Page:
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The gender dimension of social changeThe contribution of dynamic research to the study of women's life courses$
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Elisabetta Ruspini and Angela Dale

Print publication date: 2002

Print ISBN-13: 9781861343321

Published to Policy Press Scholarship Online: March 2012

DOI: 10.1332/policypress/9781861343321.001.0001

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PRINTED FROM POLICY PRESS SCHOLARSHIP ONLINE (www.policypress.universitypressscholarship.com). (c) Copyright Policy Press, 2021. All Rights Reserved. An individual user may print out a PDF of a single chapter of a monograph in PPSO for personal use.date: 27 July 2021

Longitudinal analysis and the constitution of the concept of gender

Longitudinal analysis and the constitution of the concept of gender

(p.229) Ten Longitudinal analysis and the constitution of the concept of gender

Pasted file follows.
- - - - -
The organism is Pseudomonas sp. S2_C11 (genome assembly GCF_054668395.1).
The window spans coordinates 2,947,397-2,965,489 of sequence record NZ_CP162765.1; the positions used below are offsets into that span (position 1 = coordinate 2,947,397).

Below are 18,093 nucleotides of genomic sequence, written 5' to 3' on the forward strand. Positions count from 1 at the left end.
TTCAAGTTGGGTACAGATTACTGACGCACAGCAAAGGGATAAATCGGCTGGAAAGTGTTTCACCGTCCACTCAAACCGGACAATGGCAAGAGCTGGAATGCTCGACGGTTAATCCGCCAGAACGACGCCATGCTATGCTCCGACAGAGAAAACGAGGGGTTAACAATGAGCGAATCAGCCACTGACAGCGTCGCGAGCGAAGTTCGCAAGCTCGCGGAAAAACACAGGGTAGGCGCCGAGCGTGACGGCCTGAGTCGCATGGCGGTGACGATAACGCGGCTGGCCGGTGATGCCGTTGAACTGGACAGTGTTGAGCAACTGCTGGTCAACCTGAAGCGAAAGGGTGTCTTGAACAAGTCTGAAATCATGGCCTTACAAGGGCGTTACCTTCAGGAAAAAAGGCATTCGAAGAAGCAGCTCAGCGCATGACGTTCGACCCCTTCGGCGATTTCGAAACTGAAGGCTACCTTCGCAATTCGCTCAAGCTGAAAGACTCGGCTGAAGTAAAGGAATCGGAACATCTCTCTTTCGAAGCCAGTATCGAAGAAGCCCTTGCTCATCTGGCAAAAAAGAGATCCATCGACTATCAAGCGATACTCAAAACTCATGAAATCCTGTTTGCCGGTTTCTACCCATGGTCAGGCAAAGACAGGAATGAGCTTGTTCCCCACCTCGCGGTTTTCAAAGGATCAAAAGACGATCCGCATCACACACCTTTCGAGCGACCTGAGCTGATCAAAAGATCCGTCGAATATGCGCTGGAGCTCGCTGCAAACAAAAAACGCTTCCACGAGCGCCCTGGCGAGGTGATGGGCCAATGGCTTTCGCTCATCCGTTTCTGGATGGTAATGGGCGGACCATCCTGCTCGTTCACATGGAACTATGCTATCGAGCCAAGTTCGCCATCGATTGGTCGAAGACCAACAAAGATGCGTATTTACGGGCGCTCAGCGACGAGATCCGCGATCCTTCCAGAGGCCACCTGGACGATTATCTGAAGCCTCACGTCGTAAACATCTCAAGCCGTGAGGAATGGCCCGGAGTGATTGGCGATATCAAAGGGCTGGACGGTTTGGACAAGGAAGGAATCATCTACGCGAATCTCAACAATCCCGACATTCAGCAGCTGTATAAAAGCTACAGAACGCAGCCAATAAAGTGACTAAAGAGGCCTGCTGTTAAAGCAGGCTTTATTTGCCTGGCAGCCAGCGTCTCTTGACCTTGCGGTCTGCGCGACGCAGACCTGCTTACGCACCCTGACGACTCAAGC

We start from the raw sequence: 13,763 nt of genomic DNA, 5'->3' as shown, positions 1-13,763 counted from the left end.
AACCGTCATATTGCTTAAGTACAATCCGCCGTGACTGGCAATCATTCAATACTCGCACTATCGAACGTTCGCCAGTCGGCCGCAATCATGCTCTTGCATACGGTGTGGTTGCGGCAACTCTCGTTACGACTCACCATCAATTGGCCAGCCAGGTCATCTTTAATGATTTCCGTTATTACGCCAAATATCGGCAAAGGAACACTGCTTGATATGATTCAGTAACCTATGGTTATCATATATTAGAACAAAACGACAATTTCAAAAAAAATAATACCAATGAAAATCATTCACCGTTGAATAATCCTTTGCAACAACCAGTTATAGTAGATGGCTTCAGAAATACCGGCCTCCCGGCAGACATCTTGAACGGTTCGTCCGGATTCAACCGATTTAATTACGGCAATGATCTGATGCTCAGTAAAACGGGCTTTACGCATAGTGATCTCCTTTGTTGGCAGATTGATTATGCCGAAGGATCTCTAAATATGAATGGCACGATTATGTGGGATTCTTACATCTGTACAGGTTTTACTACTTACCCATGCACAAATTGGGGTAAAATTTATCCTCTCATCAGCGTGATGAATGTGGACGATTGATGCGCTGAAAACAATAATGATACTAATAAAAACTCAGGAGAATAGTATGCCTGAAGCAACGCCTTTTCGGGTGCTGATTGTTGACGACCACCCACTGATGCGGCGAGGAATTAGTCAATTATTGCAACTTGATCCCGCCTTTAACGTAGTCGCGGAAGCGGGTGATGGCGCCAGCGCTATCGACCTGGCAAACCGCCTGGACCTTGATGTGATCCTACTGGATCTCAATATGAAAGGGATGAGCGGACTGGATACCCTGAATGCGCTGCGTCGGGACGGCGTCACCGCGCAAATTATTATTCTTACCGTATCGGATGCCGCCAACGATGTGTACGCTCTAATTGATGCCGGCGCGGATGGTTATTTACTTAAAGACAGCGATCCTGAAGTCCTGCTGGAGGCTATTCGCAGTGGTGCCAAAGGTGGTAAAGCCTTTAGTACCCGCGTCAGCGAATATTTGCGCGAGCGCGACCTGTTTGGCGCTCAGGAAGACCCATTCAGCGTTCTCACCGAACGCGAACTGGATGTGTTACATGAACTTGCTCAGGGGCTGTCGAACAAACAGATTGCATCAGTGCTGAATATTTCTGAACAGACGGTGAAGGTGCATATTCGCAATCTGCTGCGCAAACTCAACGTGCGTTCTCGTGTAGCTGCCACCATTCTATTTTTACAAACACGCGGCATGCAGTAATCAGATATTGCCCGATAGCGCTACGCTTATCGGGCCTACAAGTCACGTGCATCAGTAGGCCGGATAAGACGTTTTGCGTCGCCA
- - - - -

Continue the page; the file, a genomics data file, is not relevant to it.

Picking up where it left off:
The gender dimension of social change

Jane Elliott

Policy Press

This chapter examines the value of longitudinal data and longitudinal approaches for examining women's lives. In particular, the chapter focuses on the role of part-time work in the context of British women's work histories. In addition to presenting the outcome of longitudinal analyses of women's work histories, the chapter also places emphasis on the need to take a more reflexive approach to the use of qualitative life history data. It focuses on the manner in which longitudinal research on women's life has concentrated on the behaviour of mothers after the birth of their first child. In addition, the chapter also focuses on the implications of conflating all women with the subgroup of mothers for reifying the concept of gender from the perspective of feminist theory. The first section of this chapter concentrates on conceptualising women's employment. The first part discusses recent research on women's behaviour and highlights the importance of understanding the role of part-time employment in the dynamic context of women's work histories. The second part outlines some theoretical debates on the concept of ‘women’ within feminist writings. The second section of the chapter discusses the results of event history models, based on the data from the National Child Development Survey (NCDS). The final section considers how the recent feminist theory informs the manner of conducting and presenting longitudinal analyses.

Keywords:   longitudinal data, longitudinal approaches, women's lives, part-time work, women's work histories, women's employment

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